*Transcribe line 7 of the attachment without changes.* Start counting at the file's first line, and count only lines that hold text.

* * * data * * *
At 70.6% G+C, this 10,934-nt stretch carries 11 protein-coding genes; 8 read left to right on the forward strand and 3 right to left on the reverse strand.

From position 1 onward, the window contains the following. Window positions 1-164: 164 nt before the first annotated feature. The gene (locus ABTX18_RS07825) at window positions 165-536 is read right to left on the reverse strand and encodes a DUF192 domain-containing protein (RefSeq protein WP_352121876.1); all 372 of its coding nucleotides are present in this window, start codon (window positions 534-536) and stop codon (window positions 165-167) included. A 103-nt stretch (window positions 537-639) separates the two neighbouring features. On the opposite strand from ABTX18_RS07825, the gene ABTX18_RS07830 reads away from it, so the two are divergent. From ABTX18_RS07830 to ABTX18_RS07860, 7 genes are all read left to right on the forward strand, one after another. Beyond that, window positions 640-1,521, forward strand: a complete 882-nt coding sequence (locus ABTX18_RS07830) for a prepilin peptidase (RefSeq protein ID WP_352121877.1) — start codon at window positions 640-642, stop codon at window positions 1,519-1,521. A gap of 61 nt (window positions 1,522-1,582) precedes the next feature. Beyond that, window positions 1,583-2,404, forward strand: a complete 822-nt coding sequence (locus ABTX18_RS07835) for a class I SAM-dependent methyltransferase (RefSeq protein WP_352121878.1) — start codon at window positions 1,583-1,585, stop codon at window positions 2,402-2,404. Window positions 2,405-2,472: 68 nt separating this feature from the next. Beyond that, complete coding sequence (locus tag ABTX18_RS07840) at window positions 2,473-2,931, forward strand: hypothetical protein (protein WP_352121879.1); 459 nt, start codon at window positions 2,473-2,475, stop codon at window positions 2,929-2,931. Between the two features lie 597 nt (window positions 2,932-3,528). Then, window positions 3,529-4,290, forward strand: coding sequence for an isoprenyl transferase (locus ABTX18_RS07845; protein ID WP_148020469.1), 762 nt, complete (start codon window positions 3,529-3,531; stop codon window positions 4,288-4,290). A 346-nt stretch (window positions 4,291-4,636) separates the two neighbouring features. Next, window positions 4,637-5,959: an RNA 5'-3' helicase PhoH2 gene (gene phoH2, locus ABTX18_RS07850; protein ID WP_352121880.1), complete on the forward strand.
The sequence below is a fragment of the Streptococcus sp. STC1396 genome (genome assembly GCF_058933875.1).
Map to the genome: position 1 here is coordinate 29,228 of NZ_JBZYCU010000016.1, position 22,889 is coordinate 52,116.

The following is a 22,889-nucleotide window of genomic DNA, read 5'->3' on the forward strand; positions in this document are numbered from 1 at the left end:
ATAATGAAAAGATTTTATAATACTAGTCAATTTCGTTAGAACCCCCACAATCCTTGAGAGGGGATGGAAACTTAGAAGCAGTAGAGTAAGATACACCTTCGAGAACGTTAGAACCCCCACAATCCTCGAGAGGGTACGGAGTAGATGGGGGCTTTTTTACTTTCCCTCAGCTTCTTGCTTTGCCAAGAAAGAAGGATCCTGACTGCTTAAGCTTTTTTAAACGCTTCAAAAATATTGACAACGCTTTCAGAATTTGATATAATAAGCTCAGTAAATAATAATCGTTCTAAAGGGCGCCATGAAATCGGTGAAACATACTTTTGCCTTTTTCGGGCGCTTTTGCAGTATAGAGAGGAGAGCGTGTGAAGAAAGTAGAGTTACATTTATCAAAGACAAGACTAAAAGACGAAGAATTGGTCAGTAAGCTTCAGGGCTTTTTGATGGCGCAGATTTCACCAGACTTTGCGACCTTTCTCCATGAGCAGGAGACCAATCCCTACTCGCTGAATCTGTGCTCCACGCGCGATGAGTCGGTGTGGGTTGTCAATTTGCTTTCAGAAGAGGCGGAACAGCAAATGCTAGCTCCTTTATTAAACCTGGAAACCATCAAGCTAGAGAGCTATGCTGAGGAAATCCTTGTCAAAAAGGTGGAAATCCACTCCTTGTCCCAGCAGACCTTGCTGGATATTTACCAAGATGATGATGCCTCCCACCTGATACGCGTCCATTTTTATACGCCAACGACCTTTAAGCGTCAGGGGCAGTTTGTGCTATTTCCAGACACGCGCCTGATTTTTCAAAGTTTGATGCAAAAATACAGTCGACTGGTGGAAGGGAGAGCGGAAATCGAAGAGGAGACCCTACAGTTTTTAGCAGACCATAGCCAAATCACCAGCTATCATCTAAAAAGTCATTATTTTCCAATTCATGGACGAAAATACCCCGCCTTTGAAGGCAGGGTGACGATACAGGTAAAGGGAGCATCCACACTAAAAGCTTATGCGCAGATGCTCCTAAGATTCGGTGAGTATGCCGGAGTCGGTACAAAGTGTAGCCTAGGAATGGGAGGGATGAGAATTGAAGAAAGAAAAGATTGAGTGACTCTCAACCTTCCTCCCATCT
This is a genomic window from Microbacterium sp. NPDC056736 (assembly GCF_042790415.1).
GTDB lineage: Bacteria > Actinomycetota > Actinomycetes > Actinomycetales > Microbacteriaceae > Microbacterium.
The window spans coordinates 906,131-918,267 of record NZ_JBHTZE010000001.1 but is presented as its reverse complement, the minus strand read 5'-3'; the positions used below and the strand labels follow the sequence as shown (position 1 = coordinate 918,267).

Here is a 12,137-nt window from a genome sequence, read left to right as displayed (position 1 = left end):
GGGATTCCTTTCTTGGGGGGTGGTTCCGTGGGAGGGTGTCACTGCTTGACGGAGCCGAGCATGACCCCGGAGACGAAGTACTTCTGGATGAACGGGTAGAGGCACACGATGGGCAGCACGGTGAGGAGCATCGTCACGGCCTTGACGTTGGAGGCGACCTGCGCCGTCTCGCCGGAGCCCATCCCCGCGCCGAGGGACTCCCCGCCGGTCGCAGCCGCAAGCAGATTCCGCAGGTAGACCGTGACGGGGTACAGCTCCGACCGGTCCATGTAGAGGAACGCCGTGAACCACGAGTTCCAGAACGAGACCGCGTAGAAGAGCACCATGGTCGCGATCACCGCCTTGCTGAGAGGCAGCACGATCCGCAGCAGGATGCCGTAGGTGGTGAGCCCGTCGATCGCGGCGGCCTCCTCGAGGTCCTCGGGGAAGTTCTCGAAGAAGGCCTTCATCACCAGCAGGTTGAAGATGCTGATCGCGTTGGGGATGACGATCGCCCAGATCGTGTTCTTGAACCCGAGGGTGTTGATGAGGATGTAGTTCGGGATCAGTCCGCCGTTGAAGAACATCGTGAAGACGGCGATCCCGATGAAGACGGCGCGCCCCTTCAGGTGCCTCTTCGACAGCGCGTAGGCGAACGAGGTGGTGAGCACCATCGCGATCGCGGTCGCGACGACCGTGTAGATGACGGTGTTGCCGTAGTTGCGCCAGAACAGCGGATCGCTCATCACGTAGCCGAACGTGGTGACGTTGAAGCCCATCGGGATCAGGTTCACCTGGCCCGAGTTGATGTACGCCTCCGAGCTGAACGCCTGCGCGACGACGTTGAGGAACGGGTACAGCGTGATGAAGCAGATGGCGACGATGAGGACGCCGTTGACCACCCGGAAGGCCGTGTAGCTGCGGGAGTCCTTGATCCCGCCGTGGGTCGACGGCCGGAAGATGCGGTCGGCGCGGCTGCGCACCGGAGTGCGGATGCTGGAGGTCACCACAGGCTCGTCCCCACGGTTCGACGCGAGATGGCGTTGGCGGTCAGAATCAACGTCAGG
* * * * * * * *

This is a genomic window from Microbacterium sp. NPDC056736 (assembly GCF_042790415.1).